Petersson, Göran
    Linnaeus University, Faculty of Health and Life Sciences, Department of Medicine and Optometry.
    Hellström, Lina
    Kalmar County Council.
    Motivational Interviewing and Medication Review in Coronary Heart Disease (MIMeRiC): Protocol for a Randomized Controlled Trial Investigating Effects on Clinical Outcomes, Adherence, and Quality of Life2018In: JMIR Research Protocols, ISSN 1929-0748, E-ISSN 1929-0748, Vol. 7, no 2, p. 1-15, article id e57Article in journal (Refereed)
    Abstract [en]

    BACKGROUND: Preventive treatment goals for blood pressure and cholesterol levels continue to be unmet for many coronary patients. The effect of drug treatment depends on both its appropriateness and the patients' adherence to the treatment regimen. There is a need for adherence interventions that have a measurable effect on clinical outcomes.

    OBJECTIVE: This study aims to evaluate the effects on treatment goals of an intervention designed to improve patient adherence and treatment quality in secondary prevention of coronary heart disease. A protocol for the prespecified process evaluation of the trial is published separately.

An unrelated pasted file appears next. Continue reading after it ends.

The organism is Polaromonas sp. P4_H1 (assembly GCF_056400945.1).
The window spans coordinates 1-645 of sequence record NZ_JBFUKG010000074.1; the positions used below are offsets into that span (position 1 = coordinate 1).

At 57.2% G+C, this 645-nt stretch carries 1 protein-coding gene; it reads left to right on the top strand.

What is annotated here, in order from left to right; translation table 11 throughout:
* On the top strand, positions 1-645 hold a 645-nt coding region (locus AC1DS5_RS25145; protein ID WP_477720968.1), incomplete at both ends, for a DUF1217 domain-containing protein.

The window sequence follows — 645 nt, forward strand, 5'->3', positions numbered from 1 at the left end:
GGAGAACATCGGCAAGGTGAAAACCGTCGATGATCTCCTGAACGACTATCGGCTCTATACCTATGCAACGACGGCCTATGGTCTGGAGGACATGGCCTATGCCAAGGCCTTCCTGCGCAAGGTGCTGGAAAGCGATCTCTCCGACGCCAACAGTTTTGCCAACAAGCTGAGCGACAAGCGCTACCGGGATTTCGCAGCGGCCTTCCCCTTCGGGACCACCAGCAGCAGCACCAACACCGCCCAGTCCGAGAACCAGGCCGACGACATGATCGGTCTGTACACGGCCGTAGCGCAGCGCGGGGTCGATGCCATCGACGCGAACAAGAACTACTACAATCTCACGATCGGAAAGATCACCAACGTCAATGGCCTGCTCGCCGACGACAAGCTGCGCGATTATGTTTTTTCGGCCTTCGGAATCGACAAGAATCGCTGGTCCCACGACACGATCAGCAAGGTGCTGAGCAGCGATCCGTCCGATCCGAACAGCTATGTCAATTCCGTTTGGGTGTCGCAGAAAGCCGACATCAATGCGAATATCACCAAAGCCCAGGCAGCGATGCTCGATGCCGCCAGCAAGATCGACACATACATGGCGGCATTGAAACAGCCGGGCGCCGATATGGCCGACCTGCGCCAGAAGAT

METHODS: The Motivational Interviewing and Medication Review in Coronary heart disease (MIMeRiC) trial is a prospective, randomized, outcomes-blinded trial designed to compare individualized follow-up by a clinical pharmacist using motivational interviewing (MI) and medication review with standard follow-up. Patients were randomized to 2 groups after stratification according to their beliefs about medicines. After standard follow-up at the cardiology clinic, patients in the intervention group are seen individually by a clinical pharmacist 2 to 5 times as required over 7 months, at the clinic. The pharmacist reviews each patient's medication and uses MI to manage any problems with prescribing and adherence. The primary study outcome is the proportion of patients who have reached the treatment goal for low-density lipoprotein cholesterol by 12 months after discharge. Secondary outcomes are the effects on patient adherence, systolic blood pressure, disease-specific quality of life, and health care use.